Asymmetric Warfare: Ranked Choice Voting 

Ranked Choice Voting. Once upon a time, the election system was simple.  The person with the most votes WON.  It has stood the test of time, WINNER TAKE ALL.  Paper ballots, show an identification, submit the ballet to volunteers who passed basic addition tests. 

 Then there were more candidates.  Not only the Democratic and Republican, but the Green Candidate, the Socialist candidate, the Pro-life candidate, the whatever candidate.  And some rich New York social ladies decided that someone had to get 50% of the vote to truly be elected.  Why would they do that?  They have lots of money and absolutely no accomplishments, so why not destroy our basic voting privilege?  

For years, the winner takes all.  If there is not a decisive victory, the elected person needed to form a coalition around common themes.  In a split election, there was no ruling as with a mandate. 

 But now, we need a true majority winner.  How would it be possible?  It is so very expensive to run a second election, can we do it in one pass?  Can we make a process that provides an instantaneous runoff to determine the true winner?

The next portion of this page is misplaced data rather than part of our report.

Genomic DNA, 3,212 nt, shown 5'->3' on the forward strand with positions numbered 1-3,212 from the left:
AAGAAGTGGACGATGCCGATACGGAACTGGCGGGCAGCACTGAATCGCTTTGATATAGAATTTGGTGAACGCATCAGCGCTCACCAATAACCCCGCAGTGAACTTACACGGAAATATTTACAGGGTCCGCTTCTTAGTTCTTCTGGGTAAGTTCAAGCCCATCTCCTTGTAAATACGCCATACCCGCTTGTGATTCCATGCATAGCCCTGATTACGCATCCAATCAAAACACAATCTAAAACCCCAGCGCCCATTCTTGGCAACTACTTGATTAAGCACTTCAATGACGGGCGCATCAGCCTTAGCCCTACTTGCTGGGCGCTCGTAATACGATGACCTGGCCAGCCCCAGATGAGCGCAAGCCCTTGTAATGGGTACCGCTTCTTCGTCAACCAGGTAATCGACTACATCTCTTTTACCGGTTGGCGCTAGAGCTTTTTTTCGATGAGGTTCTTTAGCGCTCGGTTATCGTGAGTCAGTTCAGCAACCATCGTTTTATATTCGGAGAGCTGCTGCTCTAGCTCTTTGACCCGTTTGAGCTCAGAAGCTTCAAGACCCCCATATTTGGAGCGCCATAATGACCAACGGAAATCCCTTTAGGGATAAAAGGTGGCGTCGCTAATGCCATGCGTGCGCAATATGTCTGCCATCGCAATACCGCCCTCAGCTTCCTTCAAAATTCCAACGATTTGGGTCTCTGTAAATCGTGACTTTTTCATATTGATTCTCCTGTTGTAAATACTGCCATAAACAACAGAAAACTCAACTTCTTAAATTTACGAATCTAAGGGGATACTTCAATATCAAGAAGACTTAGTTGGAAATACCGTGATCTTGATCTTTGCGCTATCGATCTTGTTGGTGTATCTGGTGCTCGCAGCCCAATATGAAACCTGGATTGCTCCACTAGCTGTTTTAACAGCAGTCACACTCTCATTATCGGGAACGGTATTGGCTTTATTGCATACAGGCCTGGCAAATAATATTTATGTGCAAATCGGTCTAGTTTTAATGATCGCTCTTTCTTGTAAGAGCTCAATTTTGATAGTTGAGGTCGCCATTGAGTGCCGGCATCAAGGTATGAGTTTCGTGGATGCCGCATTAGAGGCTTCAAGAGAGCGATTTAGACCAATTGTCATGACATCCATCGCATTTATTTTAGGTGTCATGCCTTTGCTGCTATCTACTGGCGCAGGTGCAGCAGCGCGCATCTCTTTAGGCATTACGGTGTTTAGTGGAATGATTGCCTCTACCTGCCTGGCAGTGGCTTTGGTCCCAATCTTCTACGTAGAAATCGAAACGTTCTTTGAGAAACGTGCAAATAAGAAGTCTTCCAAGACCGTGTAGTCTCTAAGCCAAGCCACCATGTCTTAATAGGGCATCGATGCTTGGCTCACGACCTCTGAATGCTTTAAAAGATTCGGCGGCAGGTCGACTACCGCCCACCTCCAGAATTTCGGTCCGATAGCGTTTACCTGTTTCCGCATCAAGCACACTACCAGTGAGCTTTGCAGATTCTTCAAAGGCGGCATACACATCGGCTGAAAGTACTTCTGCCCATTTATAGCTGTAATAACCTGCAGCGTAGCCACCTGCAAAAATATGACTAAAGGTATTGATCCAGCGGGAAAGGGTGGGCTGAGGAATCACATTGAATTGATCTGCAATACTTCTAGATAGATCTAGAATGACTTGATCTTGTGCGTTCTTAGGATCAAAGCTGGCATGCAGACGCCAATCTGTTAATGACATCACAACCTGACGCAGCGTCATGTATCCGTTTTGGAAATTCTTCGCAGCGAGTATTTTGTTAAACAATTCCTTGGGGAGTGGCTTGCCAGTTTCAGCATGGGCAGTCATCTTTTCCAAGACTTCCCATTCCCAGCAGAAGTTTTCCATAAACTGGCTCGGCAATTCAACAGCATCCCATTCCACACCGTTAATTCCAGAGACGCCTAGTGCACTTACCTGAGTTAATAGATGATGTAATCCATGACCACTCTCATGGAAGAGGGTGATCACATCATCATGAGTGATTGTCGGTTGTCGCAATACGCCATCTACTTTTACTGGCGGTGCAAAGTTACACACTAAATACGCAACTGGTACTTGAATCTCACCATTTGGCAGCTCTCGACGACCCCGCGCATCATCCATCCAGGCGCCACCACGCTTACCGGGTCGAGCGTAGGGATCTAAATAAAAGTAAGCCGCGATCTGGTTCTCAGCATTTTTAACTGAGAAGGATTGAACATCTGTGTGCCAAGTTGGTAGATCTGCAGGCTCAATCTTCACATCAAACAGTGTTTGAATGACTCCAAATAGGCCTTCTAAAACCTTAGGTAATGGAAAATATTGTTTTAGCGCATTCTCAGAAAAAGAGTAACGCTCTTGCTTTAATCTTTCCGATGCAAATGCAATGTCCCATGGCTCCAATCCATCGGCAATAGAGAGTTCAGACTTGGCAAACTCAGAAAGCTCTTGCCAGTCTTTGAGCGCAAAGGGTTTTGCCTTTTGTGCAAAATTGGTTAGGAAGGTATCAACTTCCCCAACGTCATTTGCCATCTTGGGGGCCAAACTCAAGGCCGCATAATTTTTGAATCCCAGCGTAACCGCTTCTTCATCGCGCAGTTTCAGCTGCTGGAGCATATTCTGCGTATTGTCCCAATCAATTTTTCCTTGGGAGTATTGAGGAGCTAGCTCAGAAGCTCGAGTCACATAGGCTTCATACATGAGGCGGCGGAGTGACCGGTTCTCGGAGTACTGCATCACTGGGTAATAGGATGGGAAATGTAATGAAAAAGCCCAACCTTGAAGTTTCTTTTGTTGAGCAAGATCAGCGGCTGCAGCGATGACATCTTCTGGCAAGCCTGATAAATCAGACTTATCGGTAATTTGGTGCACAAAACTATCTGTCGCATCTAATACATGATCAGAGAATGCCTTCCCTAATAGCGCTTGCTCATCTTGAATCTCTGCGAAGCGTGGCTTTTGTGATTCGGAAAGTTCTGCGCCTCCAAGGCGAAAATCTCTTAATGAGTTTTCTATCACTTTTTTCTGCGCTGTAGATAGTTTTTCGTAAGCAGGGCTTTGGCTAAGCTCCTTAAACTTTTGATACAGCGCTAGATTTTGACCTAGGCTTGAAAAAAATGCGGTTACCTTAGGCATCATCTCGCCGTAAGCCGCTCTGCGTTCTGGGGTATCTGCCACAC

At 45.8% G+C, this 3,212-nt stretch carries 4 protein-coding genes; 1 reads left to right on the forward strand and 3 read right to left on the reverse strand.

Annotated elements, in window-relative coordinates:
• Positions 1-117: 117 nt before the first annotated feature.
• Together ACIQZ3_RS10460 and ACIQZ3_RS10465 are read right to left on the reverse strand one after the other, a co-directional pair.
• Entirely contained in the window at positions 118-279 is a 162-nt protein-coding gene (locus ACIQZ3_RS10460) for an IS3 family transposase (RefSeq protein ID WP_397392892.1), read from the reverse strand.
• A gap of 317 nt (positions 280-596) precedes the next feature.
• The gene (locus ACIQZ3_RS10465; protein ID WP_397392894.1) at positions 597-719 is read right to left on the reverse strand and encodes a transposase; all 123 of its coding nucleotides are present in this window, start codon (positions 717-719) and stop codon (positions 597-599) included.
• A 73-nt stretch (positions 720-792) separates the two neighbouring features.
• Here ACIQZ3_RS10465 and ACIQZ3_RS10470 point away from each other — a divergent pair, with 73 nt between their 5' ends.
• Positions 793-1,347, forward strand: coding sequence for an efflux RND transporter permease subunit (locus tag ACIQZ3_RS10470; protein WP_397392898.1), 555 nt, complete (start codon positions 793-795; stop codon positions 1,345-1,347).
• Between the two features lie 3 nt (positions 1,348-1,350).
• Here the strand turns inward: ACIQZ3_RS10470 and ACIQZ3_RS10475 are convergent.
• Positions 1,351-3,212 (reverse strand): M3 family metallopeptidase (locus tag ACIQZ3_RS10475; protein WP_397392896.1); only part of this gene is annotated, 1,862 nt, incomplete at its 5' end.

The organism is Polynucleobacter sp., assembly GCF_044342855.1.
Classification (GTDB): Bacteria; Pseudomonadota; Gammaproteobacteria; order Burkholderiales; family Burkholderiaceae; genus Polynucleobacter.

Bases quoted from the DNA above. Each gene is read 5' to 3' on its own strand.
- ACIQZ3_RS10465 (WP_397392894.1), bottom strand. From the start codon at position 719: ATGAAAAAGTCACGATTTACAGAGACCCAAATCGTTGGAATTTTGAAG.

And for that answer, we have Ranked Choice Voting (RCV).  Personally, if this comes to a community near you, fight it and fight it.  The basic premise is that there must be a majority winner, even if there is not a majority winner.

 OK, let us review the process with an example.  Let us assume that five people run for the same position.  These candidates represent the Democrat party, the GOP, Climate Change, Progressive and the Green Party.  

  • Every voter must fill out the ballot, indicating their first through fifth choice.  Failure to rank the candidates is cause for your ballot to be discarded.  It is easy, every candidate has five circles, so fill in the Number 1 choice, then color in the Number 2 choice, the Number 3 choice and so on.
  • When the election month or day is completed, if no candidate has received over 50% of the vote, the instantaneous runoff commences.